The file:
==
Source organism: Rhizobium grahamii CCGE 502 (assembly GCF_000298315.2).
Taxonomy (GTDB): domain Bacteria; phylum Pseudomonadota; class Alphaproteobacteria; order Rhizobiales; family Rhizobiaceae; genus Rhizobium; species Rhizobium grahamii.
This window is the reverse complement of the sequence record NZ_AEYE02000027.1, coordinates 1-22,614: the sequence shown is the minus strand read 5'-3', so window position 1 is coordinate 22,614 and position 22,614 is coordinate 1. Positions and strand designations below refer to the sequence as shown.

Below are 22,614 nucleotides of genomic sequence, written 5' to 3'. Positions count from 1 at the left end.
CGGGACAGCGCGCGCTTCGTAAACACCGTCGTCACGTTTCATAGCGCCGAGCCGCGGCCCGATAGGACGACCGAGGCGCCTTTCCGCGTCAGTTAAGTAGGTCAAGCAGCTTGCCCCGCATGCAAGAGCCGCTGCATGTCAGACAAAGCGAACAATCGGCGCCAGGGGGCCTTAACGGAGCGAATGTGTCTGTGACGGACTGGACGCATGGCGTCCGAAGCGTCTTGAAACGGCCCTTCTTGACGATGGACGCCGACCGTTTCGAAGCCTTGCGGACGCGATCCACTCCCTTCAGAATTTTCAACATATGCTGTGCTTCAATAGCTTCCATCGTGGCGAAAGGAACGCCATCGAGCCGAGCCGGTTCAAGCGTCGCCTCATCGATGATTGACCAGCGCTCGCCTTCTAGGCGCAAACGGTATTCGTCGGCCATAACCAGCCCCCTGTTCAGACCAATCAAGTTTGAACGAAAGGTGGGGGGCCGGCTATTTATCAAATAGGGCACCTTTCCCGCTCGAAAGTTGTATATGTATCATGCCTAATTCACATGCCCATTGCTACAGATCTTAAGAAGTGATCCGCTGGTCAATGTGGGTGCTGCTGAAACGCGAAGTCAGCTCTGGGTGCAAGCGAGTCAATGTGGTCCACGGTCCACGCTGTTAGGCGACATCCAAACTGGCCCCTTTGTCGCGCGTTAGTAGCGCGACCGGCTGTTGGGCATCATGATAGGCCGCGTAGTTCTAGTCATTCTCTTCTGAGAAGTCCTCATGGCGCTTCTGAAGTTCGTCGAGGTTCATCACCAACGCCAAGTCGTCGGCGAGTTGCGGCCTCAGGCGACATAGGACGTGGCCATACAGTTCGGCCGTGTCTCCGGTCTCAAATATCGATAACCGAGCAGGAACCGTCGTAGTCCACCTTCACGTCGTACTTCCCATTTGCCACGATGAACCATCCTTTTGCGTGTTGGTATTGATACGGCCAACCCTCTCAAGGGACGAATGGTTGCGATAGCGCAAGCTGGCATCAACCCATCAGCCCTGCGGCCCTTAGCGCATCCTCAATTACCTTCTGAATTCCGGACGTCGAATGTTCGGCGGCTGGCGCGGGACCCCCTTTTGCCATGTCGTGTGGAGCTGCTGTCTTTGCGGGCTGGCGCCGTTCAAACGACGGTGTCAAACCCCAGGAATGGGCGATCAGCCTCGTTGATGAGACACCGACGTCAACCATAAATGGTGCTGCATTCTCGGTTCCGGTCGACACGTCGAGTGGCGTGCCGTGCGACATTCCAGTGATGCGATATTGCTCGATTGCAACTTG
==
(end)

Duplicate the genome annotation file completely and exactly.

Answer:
Source organism: Rhizobium grahamii CCGE 502 (assembly GCF_000298315.2).
Taxonomy (GTDB): domain Bacteria; phylum Pseudomonadota; class Alphaproteobacteria; order Rhizobiales; family Rhizobiaceae; genus Rhizobium; species Rhizobium grahamii.
This window is the reverse complement of the sequence record NZ_AEYE02000027.1, coordinates 1-22,614: the sequence shown is the minus strand read 5'-3', so window position 1 is coordinate 22,614 and position 22,614 is coordinate 1. Positions and strand designations below refer to the sequence as shown.

Below are 22,614 nucleotides of genomic sequence, written 5' to 3'. Positions count from 1 at the left end.
CGGGACAGCGCGCGCTTCGTAAACACCGTCGTCACGTTTCATAGCGCCGAGCCGCGGCCCGATAGGACGACCGAGGCGCCTTTCCGCGTCAGTTAAGTAGGTCAAGCAGCTTGCCCCGCATGCAAGAGCCGCTGCATGTCAGACAAAGCGAACAATCGGCGCCAGGGGGCCTTAACGGAGCGAATGTGTCTGTGACGGACTGGACGCATGGCGTCCGAAGCGTCTTGAAACGGCCCTTCTTGACGATGGACGCCGACCGTTTCGAAGCCTTGCGGACGCGATCCACTCCCTTCAGAATTTTCAACATATGCTGTGCTTCAATAGCTTCCATCGTGGCGAAAGGAACGCCATCGAGCCGAGCCGGTTCAAGCGTCGCCTCATCGATGATTGACCAGCGCTCGCCTTCTAGGCGCAAACGGTATTCGTCGGCCATAACCAGCCCCCTGTTCAGACCAATCAAGTTTGAACGAAAGGTGGGGGGCCGGCTATTTATCAAATAGGGCACCTTTCCCGCTCGAAAGTTGTATATGTATCATGCCTAATTCACATGCCCATTGCTACAGATCTTAAGAAGTGATCCGCTGGTCAATGTGGGTGCTGCTGAAACGCGAAGTCAGCTCTGGGTGCAAGCGAGTCAATGTGGTCCACGGTCCACGCTGTTAGGCGACATCCAAACTGGCCCCTTTGTCGCGCGTTAGTAGCGCGACCGGCTGTTGGGCATCATGATAGGCCGCGTAGTTCTAGTCATTCTCTTCTGAGAAGTCCTCATGGCGCTTCTGAAGTTCGTCGAGGTTCATCACCAACGCCAAGTCGTCGGCGAGTTGCGGCCTCAGGCGACATAGGACGTGGCCATACAGTTCGGCCGTGTCTCCGGTCTCAAATATCGATAACCGAGCAGGAACCGTCGTAGTCCACCTTCACGTCGTACTTCCCATTTGCCACGATGAACCATCCTTTTGCGTGTTGGTATTGATACGGCCAACCCTCTCAAGGGACGAATGGTTGCGATAGCGCAAGCTGGCATCAACCCATCAGCCCTGCGGCCCTTAGCGCATCCTCAATTACCTTCTGAATTCCGGACGTCGAATGTTCGGCGGCTGGCGCGGGACCCCCTTTTGCCATGTCGTGTGGAGCTGCTGTCTTTGCGGGCTGGCGCCGTTCAAACGACGGTGTCAAACCCCAGGAATGGGCGATCAGCCTCGTTGATGAGACACCGACGTCAACCATAAATGGTGCTGCATTCTCGGTTCCGGTCGACACGTCGAGTGGCGTGCCGTGCGACATTCCAGTGATGCGATATTGCTCGATTGCAACTTG